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Iran deal to dominate agenda as France's Macron visits US

The French president, who will address Congress on Tuesday, says there was no 'Plan B' for keeping a lid on Tehran's nuclear ambitions
Emmanuel Macron has said Iran nuclear agreement is not perfect, but there are no better alternatives (Reuters)

French President Emmanuel Macron met his American counterpart Donald Trump on Monday as part of a state visit likely to be dominated by differences with Washington over trade and the nuclear accord with Iran.

As Macron headed to the United States, the Iranian government urged European leaders to convince Trump not to tear up the 2015 deal between Tehran and six world powers.

The French president said on Sunday there was no "Plan B" for keeping a lid on Tehran's nuclear ambitions.

He is on something of a rescue mission for what is formally known as the Joint Comprehensive Plan of Action (JCPOA), which Trump has said he will scrap unless European allies fix what he calls "terrible flaws" by mid-May.

"This visit is very important in our current context, with so many uncertainties, troubles and at times threats," Macron said as he arrived in Washington.

Iranian Foreign Minister Mohammad Javad Zarif called on European leaders to support the agreement.

"It is either all or nothing. European leaders should encourage Trump not just to stay in the nuclear deal, but more important to begin implementing his part of the bargain in good faith," Zarif wrote on Twitter.

The deal reached between six powers - all of whom but Germany are nuclear-armed - and Tehran put curbs on Iran's nuclear programme in exchange for sanctions relief.

Minutes after Macron touched down in the United States, the White House said it had no announcements on the Iran deal.

"The president has been extremely clear that he thinks it's a bad deal. That certainly has not changed," said White House spokeswoman Sarah Sanders.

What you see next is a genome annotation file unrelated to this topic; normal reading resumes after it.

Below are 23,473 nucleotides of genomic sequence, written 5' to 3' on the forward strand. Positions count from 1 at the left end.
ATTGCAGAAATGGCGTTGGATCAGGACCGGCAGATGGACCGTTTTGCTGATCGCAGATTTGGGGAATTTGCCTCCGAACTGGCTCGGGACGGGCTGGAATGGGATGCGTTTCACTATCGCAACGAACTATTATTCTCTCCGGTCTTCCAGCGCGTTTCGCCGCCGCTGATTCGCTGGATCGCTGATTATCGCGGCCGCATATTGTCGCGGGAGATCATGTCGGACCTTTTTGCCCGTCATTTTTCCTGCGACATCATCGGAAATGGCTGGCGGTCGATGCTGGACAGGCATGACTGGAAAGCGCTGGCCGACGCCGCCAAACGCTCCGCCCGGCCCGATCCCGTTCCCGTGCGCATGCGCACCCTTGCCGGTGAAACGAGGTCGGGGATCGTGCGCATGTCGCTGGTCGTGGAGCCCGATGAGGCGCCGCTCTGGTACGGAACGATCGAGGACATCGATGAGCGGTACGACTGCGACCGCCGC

Macron said on "Fox News Sunday" it would be better to protect the deal than to get rid of it.

"Is this agreement perfect and this JCPOA a perfect thing for our relationship with Iran? No. But for nuclear, what do you have as a better option? I don't see it," he said.

While the French leader has tried to develop a close relationship with Trump since he took office last May, he has so far seen few tangible results on issues from Iran to climate politics.

Macron brought with him an oak tree sapling for planting on the South Lawn of the White House. The tree came from the Belleau Woods, site of a World War One battle in 1918 where 9,000 Americans died. Trump and Macron shovelled dirt on the freshly planted tree as the cameras clicked. "France is a very special country," said Trump. "It's a great honour."

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Working meetings will be held at the White House on Tuesday before Macron addresses Congress the following day, the anniversary of the day French General Charles de Gaulle addressed a joint session of Congress in 1960.

While some other European leaders have kept a distance from Trump, Macron has worked hard to remain close to the US president. The two leaders speak frequently by phone.

Macron and Trump are also due to discuss Syria less than two weeks after the United States, France and Britain launched air strikes there in retaliation for a suspected chemical weapons attack that killed dozens.

Macron said last week he believed he had persuaded Trump to keep US troops in Syria, though Trump has been insistent on bringing them home.